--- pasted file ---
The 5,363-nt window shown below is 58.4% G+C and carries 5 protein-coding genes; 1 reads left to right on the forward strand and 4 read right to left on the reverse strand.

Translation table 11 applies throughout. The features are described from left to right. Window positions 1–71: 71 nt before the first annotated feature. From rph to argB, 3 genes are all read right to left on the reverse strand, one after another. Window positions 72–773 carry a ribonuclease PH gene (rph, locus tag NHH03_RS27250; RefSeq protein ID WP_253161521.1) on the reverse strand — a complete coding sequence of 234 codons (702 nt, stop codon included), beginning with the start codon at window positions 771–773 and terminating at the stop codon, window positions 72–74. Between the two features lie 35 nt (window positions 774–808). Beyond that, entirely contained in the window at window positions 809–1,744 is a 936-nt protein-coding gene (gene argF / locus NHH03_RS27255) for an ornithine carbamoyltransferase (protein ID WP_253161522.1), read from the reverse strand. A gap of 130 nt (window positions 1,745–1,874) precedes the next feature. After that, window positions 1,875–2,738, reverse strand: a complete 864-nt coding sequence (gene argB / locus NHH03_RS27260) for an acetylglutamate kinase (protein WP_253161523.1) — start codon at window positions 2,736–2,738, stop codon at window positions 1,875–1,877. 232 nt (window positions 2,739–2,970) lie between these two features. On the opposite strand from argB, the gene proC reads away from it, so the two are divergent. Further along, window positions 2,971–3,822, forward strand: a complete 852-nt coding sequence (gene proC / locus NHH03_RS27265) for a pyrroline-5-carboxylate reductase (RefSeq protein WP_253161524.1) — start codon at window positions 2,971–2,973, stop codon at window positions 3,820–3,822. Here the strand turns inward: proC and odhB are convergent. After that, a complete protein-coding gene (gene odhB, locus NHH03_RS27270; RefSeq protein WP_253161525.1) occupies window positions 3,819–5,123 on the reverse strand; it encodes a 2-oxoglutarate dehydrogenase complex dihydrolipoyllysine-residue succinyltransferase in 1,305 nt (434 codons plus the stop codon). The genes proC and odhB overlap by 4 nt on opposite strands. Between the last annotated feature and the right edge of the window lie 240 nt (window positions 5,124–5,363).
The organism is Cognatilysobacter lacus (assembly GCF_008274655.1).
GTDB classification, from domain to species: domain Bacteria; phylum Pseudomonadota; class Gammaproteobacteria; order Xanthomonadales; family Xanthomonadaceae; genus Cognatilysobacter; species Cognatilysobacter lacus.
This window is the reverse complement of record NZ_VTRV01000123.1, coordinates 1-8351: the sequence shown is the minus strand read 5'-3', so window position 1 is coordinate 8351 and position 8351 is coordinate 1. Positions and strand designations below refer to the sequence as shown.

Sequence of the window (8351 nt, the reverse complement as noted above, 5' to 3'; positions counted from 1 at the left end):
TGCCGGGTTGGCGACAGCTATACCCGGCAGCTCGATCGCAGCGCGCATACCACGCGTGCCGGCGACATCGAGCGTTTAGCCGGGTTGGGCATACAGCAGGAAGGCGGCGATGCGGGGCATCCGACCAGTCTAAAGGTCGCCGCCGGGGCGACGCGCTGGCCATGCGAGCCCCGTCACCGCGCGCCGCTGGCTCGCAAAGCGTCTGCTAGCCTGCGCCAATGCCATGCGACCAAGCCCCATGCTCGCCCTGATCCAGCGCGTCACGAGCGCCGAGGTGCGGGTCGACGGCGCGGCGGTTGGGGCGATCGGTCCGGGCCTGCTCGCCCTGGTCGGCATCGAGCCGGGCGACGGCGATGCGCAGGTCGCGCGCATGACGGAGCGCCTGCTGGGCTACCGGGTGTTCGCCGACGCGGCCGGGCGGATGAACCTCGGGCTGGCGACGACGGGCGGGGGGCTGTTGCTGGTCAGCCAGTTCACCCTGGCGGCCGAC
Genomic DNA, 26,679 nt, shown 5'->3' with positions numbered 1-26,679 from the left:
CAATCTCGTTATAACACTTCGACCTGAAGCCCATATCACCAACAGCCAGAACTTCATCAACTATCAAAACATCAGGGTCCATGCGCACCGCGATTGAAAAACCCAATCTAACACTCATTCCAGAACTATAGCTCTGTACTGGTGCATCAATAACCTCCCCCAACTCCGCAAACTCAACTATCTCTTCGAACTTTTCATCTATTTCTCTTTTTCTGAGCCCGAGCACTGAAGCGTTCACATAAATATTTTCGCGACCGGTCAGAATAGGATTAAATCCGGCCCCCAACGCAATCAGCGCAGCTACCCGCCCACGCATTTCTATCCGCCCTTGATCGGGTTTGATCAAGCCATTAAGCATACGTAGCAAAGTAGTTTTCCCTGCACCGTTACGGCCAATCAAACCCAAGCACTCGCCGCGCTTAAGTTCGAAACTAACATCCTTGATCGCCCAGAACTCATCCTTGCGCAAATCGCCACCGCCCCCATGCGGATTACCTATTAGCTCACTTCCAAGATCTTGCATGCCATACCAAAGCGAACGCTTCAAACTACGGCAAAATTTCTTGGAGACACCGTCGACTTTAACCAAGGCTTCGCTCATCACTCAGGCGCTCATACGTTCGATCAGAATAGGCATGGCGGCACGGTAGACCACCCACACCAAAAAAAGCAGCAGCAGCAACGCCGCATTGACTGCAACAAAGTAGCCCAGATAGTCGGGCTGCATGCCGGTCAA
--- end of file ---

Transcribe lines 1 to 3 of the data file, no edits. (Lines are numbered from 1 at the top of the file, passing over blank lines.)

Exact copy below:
The 5,363-nt window shown below is 58.4% G+C and carries 5 protein-coding genes; 1 reads left to right on the forward strand and 4 read right to left on the reverse strand.

Translation table 11 applies throughout. The features are described from left to right. Window positions 1–71: 71 nt before the first annotated feature. From rph to argB, 3 genes are all read right to left on the reverse strand, one after another. Window positions 72–773 carry a ribonuclease PH gene (rph, locus tag NHH03_RS27250; RefSeq protein ID WP_253161521.1) on the reverse strand — a complete coding sequence of 234 codons (702 nt, stop codon included), beginning with the start codon at window positions 771–773 and terminating at the stop codon, window positions 72–74. Between the two features lie 35 nt (window positions 774–808). Beyond that, entirely contained in the window at window positions 809–1,744 is a 936-nt protein-coding gene (gene argF / locus NHH03_RS27255) for an ornithine carbamoyltransferase (protein ID WP_253161522.1), read from the reverse strand. A gap of 130 nt (window positions 1,745–1,874) precedes the next feature. After that, window positions 1,875–2,738, reverse strand: a complete 864-nt coding sequence (gene argB / locus NHH03_RS27260) for an acetylglutamate kinase (protein WP_253161523.1) — start codon at window positions 2,736–2,738, stop codon at window positions 1,875–1,877. 232 nt (window positions 2,739–2,970) lie between these two features. On the opposite strand from argB, the gene proC reads away from it, so the two are divergent. Further along, window positions 2,971–3,822, forward strand: a complete 852-nt coding sequence (gene proC / locus NHH03_RS27265) for a pyrroline-5-carboxylate reductase (RefSeq protein WP_253161524.1) — start codon at window positions 2,971–2,973, stop codon at window positions 3,820–3,822. Here the strand turns inward: proC and odhB are convergent. After that, a complete protein-coding gene (gene odhB, locus NHH03_RS27270; RefSeq protein WP_253161525.1) occupies window positions 3,819–5,123 on the reverse strand; it encodes a 2-oxoglutarate dehydrogenase complex dihydrolipoyllysine-residue succinyltransferase in 1,305 nt (434 codons plus the stop codon). The genes proC and odhB overlap by 4 nt on opposite strands. Between the last annotated feature and the right edge of the window lie 240 nt (window positions 5,124–5,363).
The organism is Cognatilysobacter lacus (assembly GCF_008274655.1).